With Ryan and her fellow seniors and all that scoring gone after that first year, Barnes Arico essentially faced a rebuilding process. She is delighted that despite the hit the program took in terms of losing so many veterans, the program did not take a nosedive her second and third seasons.

“We’ve kept that level when we thought that cupboard potentially could have been bare,” Barnes Arico said. “We had kids step up. Cyesha Goree, a kid that had six total rebounds my first two years here, finished with (two 300-plus-rebound seasons) and became an All-conference player. That’s a credit to the kids, their belief and their work ethic. And my staff, I’ve been fortunate to keep the staff pretty much intact and the player development has been incredible, so that really helped   We were able to get some recruits who said, I want to come and want to make a difference.”

Getting to that next level and maintaining is all about recruiting.  Barnes Arico, while at St. John’s, had developed a relationship with Katelynn Flaherty, a sought-after guard in New Jersey, from the time she was in eighth grade.

Barnes Arico, whose message to recruits has been — come to Michigan and be part of building something special — was able to sign Flaherty, who could have gone to a number of more established programs. She now leads the team in scoring, averaging 20 points a game and is making nearly 40 percent of her 3-point attempts.

“She told me how much of a change I could bring to this program,” Flaherty said. “I could already see the change in the team. I just believed. My whole life I think I’ve been an underdog — people look at me and don’t think I’m a basketball player.  I wanted to make a name for myself along with helping great coaches build a program.

"A lot of people go to the top programs like UConn and Tennessee, but I wanted to step in and play right away. I knew if I came here other people would follow. She’s beginning to attract that national name and national attention.”

Hallie Thome, Ohio’s 6-foot-5 Ms. Basketball followed Flaherty to Michigan. She is a sophomore center who was All-Big Ten Freshman team and was second nationally in field goal percentage last season.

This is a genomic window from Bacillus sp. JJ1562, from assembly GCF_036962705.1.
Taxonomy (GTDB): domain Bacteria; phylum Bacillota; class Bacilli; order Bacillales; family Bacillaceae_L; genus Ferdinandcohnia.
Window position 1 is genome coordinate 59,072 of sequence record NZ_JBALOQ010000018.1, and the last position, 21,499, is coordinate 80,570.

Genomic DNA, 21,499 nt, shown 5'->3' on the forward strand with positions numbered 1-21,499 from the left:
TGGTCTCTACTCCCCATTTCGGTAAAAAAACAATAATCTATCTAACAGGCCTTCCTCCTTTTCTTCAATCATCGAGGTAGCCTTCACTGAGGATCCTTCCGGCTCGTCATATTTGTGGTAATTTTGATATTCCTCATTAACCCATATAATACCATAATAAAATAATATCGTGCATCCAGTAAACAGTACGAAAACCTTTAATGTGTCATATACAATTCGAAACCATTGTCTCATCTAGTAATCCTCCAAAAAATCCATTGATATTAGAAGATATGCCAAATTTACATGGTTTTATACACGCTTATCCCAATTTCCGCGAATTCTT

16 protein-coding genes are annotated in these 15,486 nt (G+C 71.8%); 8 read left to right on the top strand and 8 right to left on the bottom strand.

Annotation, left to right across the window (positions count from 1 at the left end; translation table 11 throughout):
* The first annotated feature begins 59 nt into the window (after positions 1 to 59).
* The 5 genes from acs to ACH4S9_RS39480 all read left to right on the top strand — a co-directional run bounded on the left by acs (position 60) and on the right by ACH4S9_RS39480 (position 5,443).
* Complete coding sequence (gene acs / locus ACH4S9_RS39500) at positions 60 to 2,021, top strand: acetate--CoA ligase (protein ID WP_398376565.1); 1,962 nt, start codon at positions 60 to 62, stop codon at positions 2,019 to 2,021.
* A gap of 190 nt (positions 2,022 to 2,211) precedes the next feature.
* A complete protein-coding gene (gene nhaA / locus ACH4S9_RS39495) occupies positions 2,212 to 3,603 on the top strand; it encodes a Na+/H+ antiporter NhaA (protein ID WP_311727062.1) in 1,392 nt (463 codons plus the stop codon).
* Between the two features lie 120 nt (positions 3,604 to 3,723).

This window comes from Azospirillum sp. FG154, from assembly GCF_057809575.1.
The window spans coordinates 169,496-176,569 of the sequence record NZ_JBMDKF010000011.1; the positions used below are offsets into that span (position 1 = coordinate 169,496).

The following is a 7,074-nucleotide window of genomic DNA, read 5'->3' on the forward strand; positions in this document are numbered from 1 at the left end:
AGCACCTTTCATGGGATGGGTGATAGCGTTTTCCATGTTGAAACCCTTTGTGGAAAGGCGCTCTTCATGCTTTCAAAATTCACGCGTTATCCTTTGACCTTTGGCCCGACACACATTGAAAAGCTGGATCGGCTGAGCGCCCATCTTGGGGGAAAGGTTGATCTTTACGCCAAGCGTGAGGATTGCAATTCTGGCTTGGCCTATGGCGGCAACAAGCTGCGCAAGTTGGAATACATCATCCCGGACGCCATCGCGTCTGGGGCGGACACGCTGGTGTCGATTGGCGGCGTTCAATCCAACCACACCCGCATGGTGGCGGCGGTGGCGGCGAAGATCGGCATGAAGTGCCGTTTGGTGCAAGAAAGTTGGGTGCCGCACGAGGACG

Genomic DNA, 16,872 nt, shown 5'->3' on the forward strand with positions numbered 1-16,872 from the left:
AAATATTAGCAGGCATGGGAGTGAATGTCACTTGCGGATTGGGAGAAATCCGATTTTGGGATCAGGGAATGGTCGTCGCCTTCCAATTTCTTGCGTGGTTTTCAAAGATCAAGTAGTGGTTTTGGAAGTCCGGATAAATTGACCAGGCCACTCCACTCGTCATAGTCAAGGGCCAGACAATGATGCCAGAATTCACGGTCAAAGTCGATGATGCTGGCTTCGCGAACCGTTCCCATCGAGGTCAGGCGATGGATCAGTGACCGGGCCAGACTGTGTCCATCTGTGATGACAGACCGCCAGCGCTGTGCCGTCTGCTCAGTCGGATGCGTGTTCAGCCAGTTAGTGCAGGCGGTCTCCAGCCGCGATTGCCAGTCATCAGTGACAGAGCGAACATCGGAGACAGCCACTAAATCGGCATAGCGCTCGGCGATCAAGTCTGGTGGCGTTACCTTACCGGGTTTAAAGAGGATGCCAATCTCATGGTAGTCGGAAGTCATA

Barnes Arico is finding recruits more open to Michigan. She thinks even the presence of Michigan football coach Jim Harbaugh helps her cause.

“I’m sure the coach ‘Harbaugh Effect’ hopefully has an effect, as well,” she said. “The brand definitely helps, the academics definitely help. I think maybe it’s more challenging initially than I thought because they don’t have the tradition here year in and year out as an NCAA Tournament team.

“But you’re selling the belief of, ‘Hey, you have an opportunity to graduate from one of the greatest universities in the world and a chance to come in and make an impact on this program right away. And you hang that first banner. You be the one, you be part of the group that hangs that first banner, and it’s yours forever.’ And just trying to build it that way and trying to bring the alumni back and get the excitement back in the program.”

Barnes Arico credits Flaherty for being one of the first to believe in her vision at Michigan.

“She wanted the academics,” Barnes Arico said. “She told me early on when she was here, there’s no place like Michigan in New Jersey. There’s no place right there that has what Michigan has.  For her, she came here and Hallie Thome kind of followed. She was recruited by the top-five teams in the country, as well, and she said I want to come and make a difference and I know I could come and be an impact right away. Both of those kids have stepped on the floor and made a difference for us from their first day on campus.